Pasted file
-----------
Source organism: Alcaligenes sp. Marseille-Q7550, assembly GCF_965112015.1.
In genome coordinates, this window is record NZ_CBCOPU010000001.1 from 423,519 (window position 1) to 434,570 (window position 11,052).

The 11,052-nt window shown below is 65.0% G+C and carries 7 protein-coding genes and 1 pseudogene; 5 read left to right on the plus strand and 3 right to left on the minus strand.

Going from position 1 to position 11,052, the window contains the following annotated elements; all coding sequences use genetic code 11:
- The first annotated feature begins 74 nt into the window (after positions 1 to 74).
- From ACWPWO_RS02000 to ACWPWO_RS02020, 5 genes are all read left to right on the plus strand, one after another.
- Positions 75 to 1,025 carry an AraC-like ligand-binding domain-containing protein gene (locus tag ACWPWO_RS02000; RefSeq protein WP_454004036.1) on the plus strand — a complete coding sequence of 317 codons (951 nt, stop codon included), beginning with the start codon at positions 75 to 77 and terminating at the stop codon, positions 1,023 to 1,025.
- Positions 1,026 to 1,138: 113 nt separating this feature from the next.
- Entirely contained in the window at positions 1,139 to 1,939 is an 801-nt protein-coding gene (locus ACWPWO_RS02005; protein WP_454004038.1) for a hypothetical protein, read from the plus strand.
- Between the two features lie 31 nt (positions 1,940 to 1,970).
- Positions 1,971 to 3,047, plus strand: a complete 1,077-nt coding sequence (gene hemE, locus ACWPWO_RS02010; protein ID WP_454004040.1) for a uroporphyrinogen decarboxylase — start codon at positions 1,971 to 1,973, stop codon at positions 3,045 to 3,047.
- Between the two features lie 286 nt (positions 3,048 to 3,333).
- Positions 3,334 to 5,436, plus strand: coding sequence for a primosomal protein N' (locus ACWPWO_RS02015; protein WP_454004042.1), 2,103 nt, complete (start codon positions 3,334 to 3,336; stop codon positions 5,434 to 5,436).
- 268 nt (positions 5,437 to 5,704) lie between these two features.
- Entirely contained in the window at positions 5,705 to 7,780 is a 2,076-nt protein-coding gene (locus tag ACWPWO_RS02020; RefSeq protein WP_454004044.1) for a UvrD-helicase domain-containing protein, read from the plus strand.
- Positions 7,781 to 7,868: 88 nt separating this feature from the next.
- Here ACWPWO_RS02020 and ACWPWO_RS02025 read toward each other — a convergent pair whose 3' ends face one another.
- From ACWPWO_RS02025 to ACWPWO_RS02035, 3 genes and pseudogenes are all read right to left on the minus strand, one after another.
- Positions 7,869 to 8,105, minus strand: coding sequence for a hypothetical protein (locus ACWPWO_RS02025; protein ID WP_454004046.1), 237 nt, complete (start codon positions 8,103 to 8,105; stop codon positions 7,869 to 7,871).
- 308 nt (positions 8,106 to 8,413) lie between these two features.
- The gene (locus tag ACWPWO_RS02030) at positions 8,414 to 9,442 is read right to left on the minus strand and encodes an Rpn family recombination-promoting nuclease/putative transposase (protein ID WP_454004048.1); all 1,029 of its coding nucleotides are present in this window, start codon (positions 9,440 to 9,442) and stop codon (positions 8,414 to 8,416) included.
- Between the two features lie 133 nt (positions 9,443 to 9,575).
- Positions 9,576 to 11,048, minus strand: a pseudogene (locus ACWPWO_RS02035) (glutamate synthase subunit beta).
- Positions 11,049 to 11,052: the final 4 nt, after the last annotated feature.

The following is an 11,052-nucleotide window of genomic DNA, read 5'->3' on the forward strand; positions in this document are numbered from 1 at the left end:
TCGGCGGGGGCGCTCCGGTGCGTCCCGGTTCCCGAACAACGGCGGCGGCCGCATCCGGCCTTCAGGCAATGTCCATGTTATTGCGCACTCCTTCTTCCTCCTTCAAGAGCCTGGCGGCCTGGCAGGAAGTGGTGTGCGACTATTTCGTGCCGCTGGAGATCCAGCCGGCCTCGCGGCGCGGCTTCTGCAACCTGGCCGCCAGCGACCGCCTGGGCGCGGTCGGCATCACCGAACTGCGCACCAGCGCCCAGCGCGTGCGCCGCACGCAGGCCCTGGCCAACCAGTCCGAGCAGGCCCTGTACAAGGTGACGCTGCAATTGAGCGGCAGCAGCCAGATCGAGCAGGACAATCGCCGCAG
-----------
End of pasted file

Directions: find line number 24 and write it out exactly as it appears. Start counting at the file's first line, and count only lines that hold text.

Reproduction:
- Positions 11,049 to 11,052: the final 4 nt, after the last annotated feature.